(Adds Moody’s comments, background)
MEXICO CITY, July 17 (Reuters) - Ratings agency Moody’s Investor Services said on Wednesday that the Mexican government should significantly increase financial support for national oil company Pemex, a day after it presented a business plan that underwhelmed the market.
Pemex is the world’s most heavily indebted oil company and on the verge of losing its investment grade rating after Fitch downgraded it to speculative grade, or junk status, in June.
“The government of Mexico would have to increase its financial support to Pemex significantly for the national oil company to increase its capital investment to levels needed to fully replace its reserves,” Moody’s said in a statement.
Moody’s also said the Mexican government might have to fund some of its debt maturities if it cannot refinance them on economic terms on the market and provide more support for higher capital investment.
A second downgrade from one of the three large ratings agencies would trigger forced selling of Pemex bonds worth billions of dollars.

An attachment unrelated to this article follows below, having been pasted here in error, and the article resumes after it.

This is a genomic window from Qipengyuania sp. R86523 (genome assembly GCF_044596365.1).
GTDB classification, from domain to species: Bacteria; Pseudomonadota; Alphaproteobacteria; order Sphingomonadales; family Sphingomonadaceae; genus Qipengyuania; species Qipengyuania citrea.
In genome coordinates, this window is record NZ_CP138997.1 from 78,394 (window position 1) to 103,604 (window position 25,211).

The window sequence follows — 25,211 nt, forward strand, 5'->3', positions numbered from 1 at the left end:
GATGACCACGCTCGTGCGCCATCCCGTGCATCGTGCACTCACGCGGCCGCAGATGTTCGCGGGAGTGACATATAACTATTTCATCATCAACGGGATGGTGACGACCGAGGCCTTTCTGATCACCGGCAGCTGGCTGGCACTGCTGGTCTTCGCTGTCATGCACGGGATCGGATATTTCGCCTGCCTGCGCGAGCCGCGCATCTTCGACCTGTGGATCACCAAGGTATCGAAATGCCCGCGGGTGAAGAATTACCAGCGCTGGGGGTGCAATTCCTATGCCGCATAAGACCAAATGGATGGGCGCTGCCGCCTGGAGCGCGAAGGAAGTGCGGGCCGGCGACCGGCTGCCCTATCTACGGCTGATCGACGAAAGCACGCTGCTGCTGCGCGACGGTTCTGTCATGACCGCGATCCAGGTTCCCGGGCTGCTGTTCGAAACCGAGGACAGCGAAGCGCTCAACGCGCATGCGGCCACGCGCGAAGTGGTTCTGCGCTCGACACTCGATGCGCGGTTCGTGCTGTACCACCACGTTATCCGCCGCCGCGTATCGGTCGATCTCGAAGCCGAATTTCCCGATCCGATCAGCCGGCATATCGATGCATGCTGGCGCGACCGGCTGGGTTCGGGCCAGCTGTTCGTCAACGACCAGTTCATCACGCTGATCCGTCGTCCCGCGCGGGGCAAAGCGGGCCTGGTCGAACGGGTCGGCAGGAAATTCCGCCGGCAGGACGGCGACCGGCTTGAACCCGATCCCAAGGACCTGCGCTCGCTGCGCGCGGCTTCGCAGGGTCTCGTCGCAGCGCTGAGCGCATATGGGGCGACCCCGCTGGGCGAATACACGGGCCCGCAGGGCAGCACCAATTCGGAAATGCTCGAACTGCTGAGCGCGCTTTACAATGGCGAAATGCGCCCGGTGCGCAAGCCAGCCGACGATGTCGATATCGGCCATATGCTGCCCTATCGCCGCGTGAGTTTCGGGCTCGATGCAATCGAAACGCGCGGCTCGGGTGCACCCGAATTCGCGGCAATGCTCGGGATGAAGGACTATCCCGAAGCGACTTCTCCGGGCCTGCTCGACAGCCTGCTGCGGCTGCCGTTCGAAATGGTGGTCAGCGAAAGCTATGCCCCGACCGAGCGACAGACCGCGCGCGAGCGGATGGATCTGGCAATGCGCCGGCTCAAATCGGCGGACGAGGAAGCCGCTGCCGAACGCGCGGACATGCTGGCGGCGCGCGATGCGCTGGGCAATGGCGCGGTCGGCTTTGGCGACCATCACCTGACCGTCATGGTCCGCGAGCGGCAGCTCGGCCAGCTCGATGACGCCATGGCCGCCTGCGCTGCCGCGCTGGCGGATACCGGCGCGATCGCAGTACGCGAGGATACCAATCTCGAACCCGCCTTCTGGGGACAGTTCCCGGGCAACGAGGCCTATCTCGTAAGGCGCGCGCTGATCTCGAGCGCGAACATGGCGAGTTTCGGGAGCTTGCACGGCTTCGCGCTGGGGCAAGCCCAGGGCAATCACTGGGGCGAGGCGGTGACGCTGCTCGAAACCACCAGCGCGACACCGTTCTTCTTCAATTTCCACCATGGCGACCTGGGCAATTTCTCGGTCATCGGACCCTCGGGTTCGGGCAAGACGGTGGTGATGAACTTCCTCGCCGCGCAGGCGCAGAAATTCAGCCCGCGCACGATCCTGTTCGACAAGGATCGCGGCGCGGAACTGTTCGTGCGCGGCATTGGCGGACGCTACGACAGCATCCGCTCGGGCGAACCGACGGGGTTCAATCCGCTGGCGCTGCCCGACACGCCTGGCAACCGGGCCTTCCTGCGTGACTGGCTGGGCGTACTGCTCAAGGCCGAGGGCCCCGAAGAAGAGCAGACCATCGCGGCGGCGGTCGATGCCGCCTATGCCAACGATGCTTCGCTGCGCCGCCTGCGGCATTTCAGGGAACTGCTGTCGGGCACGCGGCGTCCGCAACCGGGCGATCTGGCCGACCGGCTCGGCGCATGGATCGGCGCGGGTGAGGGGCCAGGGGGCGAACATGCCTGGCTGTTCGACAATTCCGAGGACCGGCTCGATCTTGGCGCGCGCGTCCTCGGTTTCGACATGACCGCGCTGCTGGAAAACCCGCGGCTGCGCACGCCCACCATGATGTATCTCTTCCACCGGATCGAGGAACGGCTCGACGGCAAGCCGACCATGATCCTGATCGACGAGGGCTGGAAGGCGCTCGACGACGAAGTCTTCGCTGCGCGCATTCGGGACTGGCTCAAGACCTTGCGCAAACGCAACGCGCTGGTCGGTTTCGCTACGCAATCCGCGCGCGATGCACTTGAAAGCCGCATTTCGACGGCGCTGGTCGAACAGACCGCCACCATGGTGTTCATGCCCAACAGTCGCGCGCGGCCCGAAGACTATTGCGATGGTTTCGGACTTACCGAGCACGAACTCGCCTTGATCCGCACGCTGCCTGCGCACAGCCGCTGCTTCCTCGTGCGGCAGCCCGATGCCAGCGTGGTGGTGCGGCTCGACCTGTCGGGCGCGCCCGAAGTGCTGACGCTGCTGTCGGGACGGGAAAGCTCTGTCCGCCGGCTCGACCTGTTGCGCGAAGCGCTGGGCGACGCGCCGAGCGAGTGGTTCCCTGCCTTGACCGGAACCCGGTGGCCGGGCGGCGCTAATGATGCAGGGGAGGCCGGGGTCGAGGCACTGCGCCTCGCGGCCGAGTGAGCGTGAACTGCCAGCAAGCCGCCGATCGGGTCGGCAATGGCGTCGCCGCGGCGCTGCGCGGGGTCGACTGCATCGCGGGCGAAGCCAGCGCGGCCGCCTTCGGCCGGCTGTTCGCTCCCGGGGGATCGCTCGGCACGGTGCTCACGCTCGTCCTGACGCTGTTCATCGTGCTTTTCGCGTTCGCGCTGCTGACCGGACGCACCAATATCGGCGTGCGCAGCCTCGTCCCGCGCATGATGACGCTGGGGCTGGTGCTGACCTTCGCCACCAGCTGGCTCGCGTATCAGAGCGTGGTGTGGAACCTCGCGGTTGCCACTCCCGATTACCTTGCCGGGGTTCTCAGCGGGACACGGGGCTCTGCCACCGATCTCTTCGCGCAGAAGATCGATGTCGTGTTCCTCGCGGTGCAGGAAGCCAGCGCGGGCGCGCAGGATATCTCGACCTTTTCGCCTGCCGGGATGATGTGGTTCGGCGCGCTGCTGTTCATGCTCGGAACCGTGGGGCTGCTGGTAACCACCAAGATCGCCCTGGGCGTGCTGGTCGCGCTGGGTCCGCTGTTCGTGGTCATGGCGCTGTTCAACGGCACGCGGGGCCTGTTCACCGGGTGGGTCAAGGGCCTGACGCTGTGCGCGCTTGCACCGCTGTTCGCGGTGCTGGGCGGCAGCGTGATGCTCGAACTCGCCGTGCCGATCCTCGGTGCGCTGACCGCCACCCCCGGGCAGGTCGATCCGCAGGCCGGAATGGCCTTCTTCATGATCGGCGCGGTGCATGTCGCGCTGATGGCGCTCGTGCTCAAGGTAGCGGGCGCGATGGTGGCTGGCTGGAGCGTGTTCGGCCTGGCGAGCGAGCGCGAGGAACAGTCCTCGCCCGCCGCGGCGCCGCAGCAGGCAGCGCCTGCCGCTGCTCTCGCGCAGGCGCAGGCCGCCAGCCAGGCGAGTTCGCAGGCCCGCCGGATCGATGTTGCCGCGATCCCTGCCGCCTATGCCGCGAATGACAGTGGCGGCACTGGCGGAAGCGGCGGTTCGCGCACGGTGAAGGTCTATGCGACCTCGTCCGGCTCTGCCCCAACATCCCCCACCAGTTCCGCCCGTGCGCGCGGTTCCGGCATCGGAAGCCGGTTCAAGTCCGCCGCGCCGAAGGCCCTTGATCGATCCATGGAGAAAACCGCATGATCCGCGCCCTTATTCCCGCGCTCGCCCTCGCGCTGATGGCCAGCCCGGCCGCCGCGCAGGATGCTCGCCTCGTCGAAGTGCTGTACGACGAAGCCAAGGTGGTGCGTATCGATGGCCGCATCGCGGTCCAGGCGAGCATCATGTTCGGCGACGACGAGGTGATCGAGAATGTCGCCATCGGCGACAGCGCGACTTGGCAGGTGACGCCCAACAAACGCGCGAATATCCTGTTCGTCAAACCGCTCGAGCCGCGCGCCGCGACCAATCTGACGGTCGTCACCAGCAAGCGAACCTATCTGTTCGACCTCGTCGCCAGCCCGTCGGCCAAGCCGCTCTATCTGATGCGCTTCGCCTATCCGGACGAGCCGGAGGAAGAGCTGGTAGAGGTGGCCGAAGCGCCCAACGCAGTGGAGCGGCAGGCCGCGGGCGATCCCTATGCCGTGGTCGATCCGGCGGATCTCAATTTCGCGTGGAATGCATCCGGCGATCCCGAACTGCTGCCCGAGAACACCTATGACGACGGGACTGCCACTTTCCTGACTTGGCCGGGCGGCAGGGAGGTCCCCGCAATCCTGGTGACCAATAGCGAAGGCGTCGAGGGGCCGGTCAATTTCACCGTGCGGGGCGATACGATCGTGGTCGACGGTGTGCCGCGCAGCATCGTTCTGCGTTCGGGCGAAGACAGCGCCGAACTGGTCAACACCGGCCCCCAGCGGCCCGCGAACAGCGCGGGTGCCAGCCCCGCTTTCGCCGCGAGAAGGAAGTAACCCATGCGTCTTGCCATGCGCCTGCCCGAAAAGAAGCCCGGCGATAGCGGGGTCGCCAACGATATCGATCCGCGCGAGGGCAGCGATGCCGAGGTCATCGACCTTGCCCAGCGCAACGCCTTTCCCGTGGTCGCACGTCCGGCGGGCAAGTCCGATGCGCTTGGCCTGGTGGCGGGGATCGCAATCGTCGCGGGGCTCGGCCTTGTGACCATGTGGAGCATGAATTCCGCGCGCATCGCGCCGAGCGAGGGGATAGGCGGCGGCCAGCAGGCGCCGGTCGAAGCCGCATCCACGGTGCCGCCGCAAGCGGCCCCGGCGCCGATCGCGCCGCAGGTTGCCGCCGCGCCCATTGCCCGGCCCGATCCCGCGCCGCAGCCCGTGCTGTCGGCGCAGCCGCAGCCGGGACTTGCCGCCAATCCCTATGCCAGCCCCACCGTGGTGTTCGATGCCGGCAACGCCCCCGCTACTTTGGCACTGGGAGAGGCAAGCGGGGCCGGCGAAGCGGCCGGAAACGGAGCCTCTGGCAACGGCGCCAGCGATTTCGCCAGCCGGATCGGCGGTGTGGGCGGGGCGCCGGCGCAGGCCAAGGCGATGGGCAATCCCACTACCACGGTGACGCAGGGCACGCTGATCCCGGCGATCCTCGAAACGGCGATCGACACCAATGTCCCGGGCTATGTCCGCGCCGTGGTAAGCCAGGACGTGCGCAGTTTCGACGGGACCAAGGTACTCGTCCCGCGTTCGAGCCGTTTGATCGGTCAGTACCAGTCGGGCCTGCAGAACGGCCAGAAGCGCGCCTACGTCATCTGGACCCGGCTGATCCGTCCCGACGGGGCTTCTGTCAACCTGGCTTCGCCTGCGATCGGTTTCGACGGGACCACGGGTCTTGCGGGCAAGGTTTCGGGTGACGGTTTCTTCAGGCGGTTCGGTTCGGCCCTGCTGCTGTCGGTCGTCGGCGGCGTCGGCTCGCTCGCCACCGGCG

Moody’s said the capital investment for Pemex’s exploration and production would be insufficient to replace reserves, which have been dwindling in recent years, and that it needed more to meet its production targets.
Pemex on Tuesday unveiled parts of a keenly awaited business plan meant to rescue it, but its vow of $7.2 billion in government support failed to dispel worries of a downgrade.
Octavio Romero, chief executive officer of Pemex, said tax for the oil company would also be reduced by 11 percentage points to 54% by 2021, which, according to a Reuters review, would equal savings of $6.6 billion over the next two years.
“The business plan is the first step in a dialogue with the ratings agencies,” Mexican finance minister Arturo Herrera said on Tuesday. “We’re going to have a permanent conversation.”
Moody’s did not make any comments on whether this would impact the rating. (Reporting by Stefanie Eschenbacher Editing by Alistair Bell)